“It should be readily appreciated that the climatic conditions found on high mountains are far different from those that prevail in the lowlands. This change is accounted for directly by the diminution in the atmospheric pressure as the altitude increases, which indirectly influences the other climatic factors of heat, light, and precipitation.

“The climate plays a leading part in affecting the variations in the forest cover ahs been established by numerous ecologists. This paper will indicate the result of the operation of these various climatic influences at timberline and will attempt to emphasize those which may be considered the determining factors.” (end of quotes.)

Monahan, from this point on, analyzes the primary influences he feels play a role in creating the timberline beginning with Air Temperature. This he explains was long-thought to be the direct cause of timberline and there was a lot of direct evidence that timberline more or less paralleled certain isotherms.

Air temperature certainly has a major role in the life process of trees directly and indirectly, he points out, as temperature effects evaporation, transpiration, and might counteract the effects of lower barometric pressure and accelerated air movement. A lengthy discussion of the effect of altitude on temperature and the effect of temperature on tree growth with the following observation of note:

“As tree growth occurs chiefly during the night, it is logical to suppose that the low nocturnal temperature greatly inhibits growth and this relation may be an explanation of the prostrate form characteristic of trees growing the zone of cold nights.”


“In the true alpine zone the growing season, in which the plant must complete all its vegetative and reproductive processes, is reduced from five months to three weeks. This short season is responsible for the rarity of annual plants. Even when annual plants are transplanted from the lowlands they will frequently develop a perennial habit. The brief period of growth is also one cause of the prevalence of evergreen trees among the timberline species, because the evergreens are ready to assimilate at the first opportunity where as the assimilation of the deciduous trees cannot begin until the leaves have developed.”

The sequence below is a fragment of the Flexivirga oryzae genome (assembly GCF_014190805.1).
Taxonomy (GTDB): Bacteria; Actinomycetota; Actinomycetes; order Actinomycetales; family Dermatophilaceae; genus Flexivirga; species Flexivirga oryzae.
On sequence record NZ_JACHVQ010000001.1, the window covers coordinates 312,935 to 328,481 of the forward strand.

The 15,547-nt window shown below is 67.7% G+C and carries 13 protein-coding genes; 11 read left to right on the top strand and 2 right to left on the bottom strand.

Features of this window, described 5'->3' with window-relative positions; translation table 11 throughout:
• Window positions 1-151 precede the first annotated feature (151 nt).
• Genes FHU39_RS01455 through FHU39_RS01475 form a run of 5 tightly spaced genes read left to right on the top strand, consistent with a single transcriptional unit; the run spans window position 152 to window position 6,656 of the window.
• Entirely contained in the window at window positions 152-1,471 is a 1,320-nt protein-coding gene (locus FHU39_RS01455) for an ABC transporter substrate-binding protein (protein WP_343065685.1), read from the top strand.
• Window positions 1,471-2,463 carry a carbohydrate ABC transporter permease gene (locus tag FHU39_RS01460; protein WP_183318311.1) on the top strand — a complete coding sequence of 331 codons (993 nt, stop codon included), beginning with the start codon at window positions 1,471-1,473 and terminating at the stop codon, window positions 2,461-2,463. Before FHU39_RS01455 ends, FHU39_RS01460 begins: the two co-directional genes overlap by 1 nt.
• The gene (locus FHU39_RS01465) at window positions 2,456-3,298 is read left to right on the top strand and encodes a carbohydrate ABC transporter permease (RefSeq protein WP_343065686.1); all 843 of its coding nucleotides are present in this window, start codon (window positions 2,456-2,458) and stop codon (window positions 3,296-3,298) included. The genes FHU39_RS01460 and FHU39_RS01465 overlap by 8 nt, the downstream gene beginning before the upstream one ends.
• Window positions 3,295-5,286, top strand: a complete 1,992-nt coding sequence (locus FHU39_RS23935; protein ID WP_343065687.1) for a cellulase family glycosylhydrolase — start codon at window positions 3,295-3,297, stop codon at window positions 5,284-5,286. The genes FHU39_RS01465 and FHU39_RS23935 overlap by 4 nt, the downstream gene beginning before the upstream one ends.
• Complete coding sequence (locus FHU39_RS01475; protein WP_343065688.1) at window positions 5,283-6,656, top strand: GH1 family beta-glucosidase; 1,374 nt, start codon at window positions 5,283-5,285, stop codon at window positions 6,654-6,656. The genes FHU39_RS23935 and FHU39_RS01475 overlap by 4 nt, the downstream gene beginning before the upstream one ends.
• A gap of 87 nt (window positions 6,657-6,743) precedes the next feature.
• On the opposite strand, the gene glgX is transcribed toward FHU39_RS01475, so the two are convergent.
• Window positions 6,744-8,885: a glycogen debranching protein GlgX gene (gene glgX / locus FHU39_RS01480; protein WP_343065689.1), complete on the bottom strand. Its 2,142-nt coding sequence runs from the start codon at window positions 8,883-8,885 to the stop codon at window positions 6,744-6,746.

Monahan then concludes:

“I believe that, rigorous as the temperature conditions on Mt, Washington may be shown to be, cold alone will not directly limit tree growth. The greatest importance of this factor rests in its keeping the soil frozen during the long periods throughout the year. During this time the moisture in the soil is literally locked up and non-available, with the result that the trees are growing on a physiologically dry site. To make the conditions more adverse for the trees, strong desiccating winds are blowing much of the time, which tend to ‘lick up’ whatever moisture may be available in the tree. Timber growth at treeline must therefore be very conservative in its water relations. At such times, when the transpiration loss, augmented by the constant air movement, cannot be offset by the supply of water in the soil, the tree is persisting under conditions that my ultimately result in death”